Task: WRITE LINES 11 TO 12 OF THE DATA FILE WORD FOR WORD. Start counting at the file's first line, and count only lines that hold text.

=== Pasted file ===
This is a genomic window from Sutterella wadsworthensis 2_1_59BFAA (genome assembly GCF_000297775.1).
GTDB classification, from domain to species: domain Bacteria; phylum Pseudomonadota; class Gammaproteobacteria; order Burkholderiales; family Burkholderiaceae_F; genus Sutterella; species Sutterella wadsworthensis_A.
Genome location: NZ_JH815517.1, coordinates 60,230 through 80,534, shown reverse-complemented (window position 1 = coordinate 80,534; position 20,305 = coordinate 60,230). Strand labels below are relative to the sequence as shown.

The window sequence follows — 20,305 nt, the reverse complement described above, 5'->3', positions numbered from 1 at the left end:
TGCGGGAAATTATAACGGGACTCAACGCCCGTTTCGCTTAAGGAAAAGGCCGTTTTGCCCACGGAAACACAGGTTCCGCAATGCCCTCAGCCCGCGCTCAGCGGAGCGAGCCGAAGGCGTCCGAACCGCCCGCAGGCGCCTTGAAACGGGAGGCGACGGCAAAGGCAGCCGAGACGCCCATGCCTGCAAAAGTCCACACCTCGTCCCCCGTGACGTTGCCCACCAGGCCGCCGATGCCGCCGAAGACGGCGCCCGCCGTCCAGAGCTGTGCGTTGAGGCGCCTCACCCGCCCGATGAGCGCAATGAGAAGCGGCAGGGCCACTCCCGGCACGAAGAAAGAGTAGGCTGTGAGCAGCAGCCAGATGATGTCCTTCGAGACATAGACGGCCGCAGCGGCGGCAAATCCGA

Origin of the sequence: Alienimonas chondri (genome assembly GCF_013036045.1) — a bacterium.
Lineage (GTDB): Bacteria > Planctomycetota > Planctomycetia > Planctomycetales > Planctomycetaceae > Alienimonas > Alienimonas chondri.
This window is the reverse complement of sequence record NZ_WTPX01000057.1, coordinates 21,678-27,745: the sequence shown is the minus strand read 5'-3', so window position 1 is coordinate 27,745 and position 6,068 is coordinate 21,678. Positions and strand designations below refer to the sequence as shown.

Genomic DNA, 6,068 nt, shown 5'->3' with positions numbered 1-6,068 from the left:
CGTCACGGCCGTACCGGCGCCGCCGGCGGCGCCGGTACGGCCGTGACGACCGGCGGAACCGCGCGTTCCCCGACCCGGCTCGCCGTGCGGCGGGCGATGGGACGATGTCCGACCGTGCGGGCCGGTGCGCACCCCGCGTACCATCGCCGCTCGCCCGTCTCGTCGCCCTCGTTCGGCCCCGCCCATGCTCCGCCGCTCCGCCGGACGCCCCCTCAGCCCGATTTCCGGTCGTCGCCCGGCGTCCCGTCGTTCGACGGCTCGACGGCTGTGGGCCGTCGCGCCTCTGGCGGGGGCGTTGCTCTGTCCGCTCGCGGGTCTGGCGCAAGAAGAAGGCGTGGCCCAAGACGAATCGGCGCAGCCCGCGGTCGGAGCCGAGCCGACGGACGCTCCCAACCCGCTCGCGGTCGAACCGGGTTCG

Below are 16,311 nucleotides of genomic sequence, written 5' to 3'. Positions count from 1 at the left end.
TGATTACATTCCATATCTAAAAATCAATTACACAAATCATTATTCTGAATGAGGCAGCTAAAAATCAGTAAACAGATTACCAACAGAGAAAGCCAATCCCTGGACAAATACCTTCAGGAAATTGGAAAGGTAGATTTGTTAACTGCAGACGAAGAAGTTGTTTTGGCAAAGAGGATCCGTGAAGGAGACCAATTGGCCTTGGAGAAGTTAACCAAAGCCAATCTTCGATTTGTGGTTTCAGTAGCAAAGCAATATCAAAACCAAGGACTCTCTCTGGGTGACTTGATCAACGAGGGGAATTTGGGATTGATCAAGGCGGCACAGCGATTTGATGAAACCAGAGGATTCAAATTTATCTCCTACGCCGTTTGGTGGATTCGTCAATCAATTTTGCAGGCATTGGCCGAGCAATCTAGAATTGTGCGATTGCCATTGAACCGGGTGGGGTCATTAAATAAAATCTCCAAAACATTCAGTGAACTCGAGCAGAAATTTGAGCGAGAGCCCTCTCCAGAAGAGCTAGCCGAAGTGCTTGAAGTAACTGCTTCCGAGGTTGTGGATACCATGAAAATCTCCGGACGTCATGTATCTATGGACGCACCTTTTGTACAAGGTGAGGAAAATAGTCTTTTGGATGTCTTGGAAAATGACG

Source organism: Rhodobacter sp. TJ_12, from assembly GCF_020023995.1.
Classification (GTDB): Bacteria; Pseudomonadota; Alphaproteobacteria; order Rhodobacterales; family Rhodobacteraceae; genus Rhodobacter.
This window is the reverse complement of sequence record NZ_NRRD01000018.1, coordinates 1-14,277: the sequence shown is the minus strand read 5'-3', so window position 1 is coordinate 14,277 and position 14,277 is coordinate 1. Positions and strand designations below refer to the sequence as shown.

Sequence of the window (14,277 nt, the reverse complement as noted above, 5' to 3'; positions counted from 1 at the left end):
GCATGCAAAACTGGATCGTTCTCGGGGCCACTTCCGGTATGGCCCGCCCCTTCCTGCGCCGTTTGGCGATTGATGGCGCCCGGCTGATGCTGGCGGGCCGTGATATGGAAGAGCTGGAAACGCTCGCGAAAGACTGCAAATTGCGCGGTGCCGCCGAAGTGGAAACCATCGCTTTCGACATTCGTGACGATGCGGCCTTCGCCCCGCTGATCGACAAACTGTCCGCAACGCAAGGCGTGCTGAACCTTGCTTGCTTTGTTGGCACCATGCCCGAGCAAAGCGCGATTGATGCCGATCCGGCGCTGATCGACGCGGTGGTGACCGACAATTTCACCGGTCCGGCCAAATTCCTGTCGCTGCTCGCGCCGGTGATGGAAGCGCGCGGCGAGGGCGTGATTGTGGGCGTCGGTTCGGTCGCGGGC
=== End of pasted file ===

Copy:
Below are 16,311 nucleotides of genomic sequence, written 5' to 3'. Positions count from 1 at the left end.
TGATTACATTCCATATCTAAAAATCAATTACACAAATCATTATTCTGAATGAGGCAGCTAAAAATCAGTAAACAGATTACCAACAGAGAAAGCCAATCCCTGGACAAATACCTTCAGGAAATTGGAAAGGTAGATTTGTTAACTGCAGACGAAGAAGTTGTTTTGGCAAAGAGGATCCGTGAAGGAGACCAATTGGCCTTGGAGAAGTTAACCAAAGCCAATCTTCGATTTGTGGTTTCAGTAGCAAAGCAATATCAAAACCAAGGACTCTCTCTGGGTGACTTGATCAACGAGGGGAATTTGGGATTGATCAAGGCGGCACAGCGATTTGATGAAACCAGAGGATTCAAATTTATCTCCTACGCCGTTTGGTGGATTCGTCAATCAATTTTGCAGGCATTGGCCGAGCAATCTAGAATTGTGCGATTGCCATTGAACCGGGTGGGGTCATTAAATAAAATCTCCAAAACATTCAGTGAACTCGAGCAGAAATTTGAGCGAGAGCCCTCTCCAGAAGAGCTAGCCGAAGTGCTTGAAGTAACTGCTTCCGAGGTTGTGGATACCATGAAAATCTCCGGACGTCATGTATCTATGGACGCACCTTTTGTACAAGGTGAGGAAAATAGTCTTTTGGATGTCTTGGAAAATGACG